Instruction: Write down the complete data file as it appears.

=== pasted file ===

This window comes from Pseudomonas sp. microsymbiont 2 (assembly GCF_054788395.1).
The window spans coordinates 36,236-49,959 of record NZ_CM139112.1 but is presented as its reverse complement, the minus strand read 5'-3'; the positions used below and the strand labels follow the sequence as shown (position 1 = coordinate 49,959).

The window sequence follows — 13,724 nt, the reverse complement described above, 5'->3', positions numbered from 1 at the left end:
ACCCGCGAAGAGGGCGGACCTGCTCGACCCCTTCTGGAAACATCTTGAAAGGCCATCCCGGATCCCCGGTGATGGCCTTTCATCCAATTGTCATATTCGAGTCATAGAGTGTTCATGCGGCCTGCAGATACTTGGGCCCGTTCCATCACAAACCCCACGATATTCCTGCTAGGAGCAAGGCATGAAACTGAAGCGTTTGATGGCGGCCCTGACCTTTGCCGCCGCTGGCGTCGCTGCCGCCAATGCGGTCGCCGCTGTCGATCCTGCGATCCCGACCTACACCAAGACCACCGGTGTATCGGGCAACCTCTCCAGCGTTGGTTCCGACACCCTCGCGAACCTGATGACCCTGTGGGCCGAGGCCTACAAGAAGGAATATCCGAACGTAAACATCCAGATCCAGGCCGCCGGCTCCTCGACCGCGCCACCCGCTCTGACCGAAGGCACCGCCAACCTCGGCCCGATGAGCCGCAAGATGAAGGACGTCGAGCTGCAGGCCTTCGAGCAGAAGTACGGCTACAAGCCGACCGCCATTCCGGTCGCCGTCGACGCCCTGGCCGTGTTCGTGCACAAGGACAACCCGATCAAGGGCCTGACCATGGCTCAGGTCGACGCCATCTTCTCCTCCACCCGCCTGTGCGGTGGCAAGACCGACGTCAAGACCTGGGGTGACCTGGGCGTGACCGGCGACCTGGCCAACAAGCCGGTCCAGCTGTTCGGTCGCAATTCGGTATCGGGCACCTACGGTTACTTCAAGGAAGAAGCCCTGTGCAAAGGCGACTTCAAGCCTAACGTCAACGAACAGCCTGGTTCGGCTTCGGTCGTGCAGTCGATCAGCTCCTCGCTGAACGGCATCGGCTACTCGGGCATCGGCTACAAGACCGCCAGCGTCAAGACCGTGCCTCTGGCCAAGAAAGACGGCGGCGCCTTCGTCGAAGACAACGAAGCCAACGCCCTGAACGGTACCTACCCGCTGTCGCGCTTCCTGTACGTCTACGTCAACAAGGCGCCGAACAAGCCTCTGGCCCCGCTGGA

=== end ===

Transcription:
This window comes from Pseudomonas sp. microsymbiont 2 (assembly GCF_054788395.1).
The window spans coordinates 36,236-49,959 of record NZ_CM139112.1 but is presented as its reverse complement, the minus strand read 5'-3'; the positions used below and the strand labels follow the sequence as shown (position 1 = coordinate 49,959).

The window sequence follows — 13,724 nt, the reverse complement described above, 5'->3', positions numbered from 1 at the left end:
ACCCGCGAAGAGGGCGGACCTGCTCGACCCCTTCTGGAAACATCTTGAAAGGCCATCCCGGATCCCCGGTGATGGCCTTTCATCCAATTGTCATATTCGAGTCATAGAGTGTTCATGCGGCCTGCAGATACTTGGGCCCGTTCCATCACAAACCCCACGATATTCCTGCTAGGAGCAAGGCATGAAACTGAAGCGTTTGATGGCGGCCCTGACCTTTGCCGCCGCTGGCGTCGCTGCCGCCAATGCGGTCGCCGCTGTCGATCCTGCGATCCCGACCTACACCAAGACCACCGGTGTATCGGGCAACCTCTCCAGCGTTGGTTCCGACACCCTCGCGAACCTGATGACCCTGTGGGCCGAGGCCTACAAGAAGGAATATCCGAACGTAAACATCCAGATCCAGGCCGCCGGCTCCTCGACCGCGCCACCCGCTCTGACCGAAGGCACCGCCAACCTCGGCCCGATGAGCCGCAAGATGAAGGACGTCGAGCTGCAGGCCTTCGAGCAGAAGTACGGCTACAAGCCGACCGCCATTCCGGTCGCCGTCGACGCCCTGGCCGTGTTCGTGCACAAGGACAACCCGATCAAGGGCCTGACCATGGCTCAGGTCGACGCCATCTTCTCCTCCACCCGCCTGTGCGGTGGCAAGACCGACGTCAAGACCTGGGGTGACCTGGGCGTGACCGGCGACCTGGCCAACAAGCCGGTCCAGCTGTTCGGTCGCAATTCGGTATCGGGCACCTACGGTTACTTCAAGGAAGAAGCCCTGTGCAAAGGCGACTTCAAGCCTAACGTCAACGAACAGCCTGGTTCGGCTTCGGTCGTGCAGTCGATCAGCTCCTCGCTGAACGGCATCGGCTACTCGGGCATCGGCTACAAGACCGCCAGCGTCAAGACCGTGCCTCTGGCCAAGAAAGACGGCGGCGCCTTCGTCGAAGACAACGAAGCCAACGCCCTGAACGGTACCTACCCGCTGTCGCGCTTCCTGTACGTCTACGTCAACAAGGCGCCGAACAAGCCTCTGGCCCCGCTGGA